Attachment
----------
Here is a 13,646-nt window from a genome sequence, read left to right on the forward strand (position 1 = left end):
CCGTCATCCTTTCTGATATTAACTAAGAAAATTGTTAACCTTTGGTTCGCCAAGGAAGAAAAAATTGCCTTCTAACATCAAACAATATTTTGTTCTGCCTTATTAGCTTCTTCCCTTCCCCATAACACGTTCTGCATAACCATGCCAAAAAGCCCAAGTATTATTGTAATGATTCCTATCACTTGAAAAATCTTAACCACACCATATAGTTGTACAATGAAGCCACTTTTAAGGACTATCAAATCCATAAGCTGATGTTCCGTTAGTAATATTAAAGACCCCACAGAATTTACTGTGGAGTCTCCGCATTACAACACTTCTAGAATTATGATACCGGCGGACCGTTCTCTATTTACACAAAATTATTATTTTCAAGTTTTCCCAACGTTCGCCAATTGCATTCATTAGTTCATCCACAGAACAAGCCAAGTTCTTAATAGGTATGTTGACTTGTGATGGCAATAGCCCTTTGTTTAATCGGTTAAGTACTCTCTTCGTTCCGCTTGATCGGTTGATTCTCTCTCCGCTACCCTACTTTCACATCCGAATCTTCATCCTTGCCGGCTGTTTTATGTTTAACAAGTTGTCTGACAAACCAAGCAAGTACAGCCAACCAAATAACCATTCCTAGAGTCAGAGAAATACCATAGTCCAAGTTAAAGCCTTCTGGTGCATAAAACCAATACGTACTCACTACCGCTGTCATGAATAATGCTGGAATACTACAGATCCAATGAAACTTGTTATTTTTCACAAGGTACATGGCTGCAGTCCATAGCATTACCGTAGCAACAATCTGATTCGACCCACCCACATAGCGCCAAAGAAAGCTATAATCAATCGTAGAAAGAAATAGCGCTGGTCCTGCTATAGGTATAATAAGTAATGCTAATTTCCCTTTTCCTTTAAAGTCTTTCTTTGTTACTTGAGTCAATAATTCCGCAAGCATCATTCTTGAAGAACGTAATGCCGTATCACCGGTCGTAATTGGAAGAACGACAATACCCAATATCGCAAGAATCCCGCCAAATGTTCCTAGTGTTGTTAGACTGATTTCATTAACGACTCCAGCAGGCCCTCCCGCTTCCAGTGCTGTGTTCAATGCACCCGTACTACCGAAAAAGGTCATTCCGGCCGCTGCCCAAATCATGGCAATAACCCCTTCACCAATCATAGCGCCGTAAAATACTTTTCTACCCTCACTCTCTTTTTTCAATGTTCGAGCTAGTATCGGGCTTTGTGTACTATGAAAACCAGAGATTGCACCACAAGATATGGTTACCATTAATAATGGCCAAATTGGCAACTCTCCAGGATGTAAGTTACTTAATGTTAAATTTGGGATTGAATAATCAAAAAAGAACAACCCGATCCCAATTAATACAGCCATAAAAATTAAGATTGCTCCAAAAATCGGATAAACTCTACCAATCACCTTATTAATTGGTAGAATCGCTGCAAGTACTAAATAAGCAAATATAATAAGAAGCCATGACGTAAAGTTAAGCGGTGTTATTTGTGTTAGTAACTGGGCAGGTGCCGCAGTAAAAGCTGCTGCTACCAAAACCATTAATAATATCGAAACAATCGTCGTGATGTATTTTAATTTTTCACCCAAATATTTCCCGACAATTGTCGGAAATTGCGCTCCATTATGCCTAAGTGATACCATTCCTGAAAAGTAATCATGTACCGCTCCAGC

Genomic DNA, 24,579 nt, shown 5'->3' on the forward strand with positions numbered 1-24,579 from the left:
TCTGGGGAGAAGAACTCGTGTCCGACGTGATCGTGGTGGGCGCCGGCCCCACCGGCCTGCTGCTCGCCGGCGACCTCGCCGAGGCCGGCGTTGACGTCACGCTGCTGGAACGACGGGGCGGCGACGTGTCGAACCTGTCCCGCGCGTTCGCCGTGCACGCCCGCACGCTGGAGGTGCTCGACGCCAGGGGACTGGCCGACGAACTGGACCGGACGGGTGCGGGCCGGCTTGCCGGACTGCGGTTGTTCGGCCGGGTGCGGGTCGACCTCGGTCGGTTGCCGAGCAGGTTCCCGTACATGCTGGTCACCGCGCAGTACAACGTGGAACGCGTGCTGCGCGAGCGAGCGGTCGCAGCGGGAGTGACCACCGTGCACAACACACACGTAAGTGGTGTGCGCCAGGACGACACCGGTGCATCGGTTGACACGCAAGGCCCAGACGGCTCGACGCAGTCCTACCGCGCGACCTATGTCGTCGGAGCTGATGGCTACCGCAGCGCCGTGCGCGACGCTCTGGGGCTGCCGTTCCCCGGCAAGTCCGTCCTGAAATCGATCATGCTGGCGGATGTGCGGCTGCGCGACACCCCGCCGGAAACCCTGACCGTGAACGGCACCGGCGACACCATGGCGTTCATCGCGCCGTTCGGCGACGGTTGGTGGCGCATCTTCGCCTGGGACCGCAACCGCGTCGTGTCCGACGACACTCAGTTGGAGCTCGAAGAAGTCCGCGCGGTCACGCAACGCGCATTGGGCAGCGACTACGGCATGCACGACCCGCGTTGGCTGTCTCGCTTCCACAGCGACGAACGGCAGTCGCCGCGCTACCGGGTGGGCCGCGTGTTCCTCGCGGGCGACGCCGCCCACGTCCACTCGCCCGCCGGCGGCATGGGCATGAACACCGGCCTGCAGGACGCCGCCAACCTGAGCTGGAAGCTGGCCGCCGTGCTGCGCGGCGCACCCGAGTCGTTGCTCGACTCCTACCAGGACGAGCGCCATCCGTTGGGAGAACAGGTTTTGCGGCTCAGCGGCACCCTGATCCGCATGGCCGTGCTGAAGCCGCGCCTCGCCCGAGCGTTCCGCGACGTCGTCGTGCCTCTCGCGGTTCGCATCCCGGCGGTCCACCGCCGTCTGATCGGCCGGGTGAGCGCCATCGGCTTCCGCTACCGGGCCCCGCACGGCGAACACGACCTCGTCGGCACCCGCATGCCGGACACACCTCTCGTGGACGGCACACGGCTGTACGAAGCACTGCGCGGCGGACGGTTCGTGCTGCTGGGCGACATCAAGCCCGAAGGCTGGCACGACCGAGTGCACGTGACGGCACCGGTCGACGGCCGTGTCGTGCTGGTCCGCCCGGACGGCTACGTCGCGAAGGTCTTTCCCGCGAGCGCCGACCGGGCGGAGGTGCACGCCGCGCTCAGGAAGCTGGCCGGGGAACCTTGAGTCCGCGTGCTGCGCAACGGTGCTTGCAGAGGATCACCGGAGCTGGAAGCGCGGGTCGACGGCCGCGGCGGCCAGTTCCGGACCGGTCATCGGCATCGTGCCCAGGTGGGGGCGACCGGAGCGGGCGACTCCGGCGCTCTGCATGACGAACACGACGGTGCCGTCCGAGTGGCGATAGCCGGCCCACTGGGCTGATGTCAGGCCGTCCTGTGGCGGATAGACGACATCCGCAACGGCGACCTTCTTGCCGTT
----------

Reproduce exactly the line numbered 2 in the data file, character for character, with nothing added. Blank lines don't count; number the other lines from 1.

CCGTCATCCTTTCTGATATTAACTAAGAAAATTGTTAACCTTTGGTTCGCCAAGGAAGAAAAAATTGCCTTCTAACATCAAACAATATTTTGTTCTGCCTTATTAGCTTCTTCCCTTCCCCATAACACGTTCTGCATAACCATGCCAAAAAGCCCAAGTATTATTGTAATGATTCCTATCACTTGAAAAATCTTAACCACACCATATAGTTGTACAATGAAGCCACTTTTAAGGACTATCAAATCCATAAGCTGATGTTCCGTTAGTAATATTAAAGACCCCACAGAATTTACTGTGGAGTCTCCGCATTACAACACTTCTAGAATTATGATACCGGCGGACCGTTCTCTATTTACACAAAATTATTATTTTCAAGTTTTCCCAACGTTCGCCAATTGCATTCATTAGTTCATCCACAGAACAAGCCAAGTTCTTAATAGGTATGTTGACTTGTGATGGCAATAGCCCTTTGTTTAATCGGTTAAGTACTCTCTTCGTTCCGCTTGATCGGTTGATTCTCTCTCCGCTACCCTACTTTCACATCCGAATCTTCATCCTTGCCGGCTGTTTTATGTTTAACAAGTTGTCTGACAAACCAAGCAAGTACAGCCAACCAAATAACCATTCCTAGAGTCAGAGAAATACCATAGTCCAAGTTAAAGCCTTCTGGTGCATAAAACCAATACGTACTCACTACCGCTGTCATGAATAATGCTGGAATACTACAGATCCAATGAAACTTGTTATTTTTCACAAGGTACATGGCTGCAGTCCATAGCATTACCGTAGCAACAATCTGATTCGACCCACCCACATAGCGCCAAAGAAAGCTATAATCAATCGTAGAAAGAAATAGCGCTGGTCCTGCTATAGGTATAATAAGTAATGCTAATTTCCCTTTTCCTTTAAAGTCTTTCTTTGTTACTTGAGTCAATAATTCCGCAAGCATCATTCTTGAAGAACGTAATGCCGTATCACCGGTCGTAATTGGAAGAACGACAATACCCAATATCGCAAGAATCCCGCCAAATGTTCCTAGTGTTGTTAGACTGATTTCATTAACGACTCCAGCAGGCCCTCCCGCTTCCAGTGCTGTGTTCAATGCACCCGTACTACCGAAAAAGGTCATTCCGGCCGCTGCCCAAATCATGGCAATAACCCCTTCACCAATCATAGCGCCGTAAAATACTTTTCTACCCTCACTCTCTTTTTTCAATGTTCGAGCTAGTATCGGGCTTTGTGTACTATGAAAACCAGAGATTGCACCACAAGATATGGTTACCATTAATAATGGCCAAATTGGCAACTCTCCAGGATGTAAGTTACTTAATGTTAAATTTGGGATTGAATAATCAAAAAAGAACAACCCGATCCCAATTAATACAGCCATAAAAATTAAGATTGCTCCAAAAATCGGATAAACTCTACCAATCACCTTATTAATTGGTAGAATCGCTGCAAGTACTAAATAAGCAAATATAATAAGAAGCCATGACGTAAAGTTAAGCGGTGTTATTTGTGTTAGTAACTGGGCAGGTGCCGCAGTAAAAGCTGCTGCTACCAAAACCATTAATAATATCGAAACAATCGTCGTGATGTATTTTAATTTTTCACCCAAATATTTCCCGACAATTGTCGGAAATTGCGCTCCATTATGCCTAAGTGATACCATTCCTGAAAAGTAATCATGTACCGCTCCAGC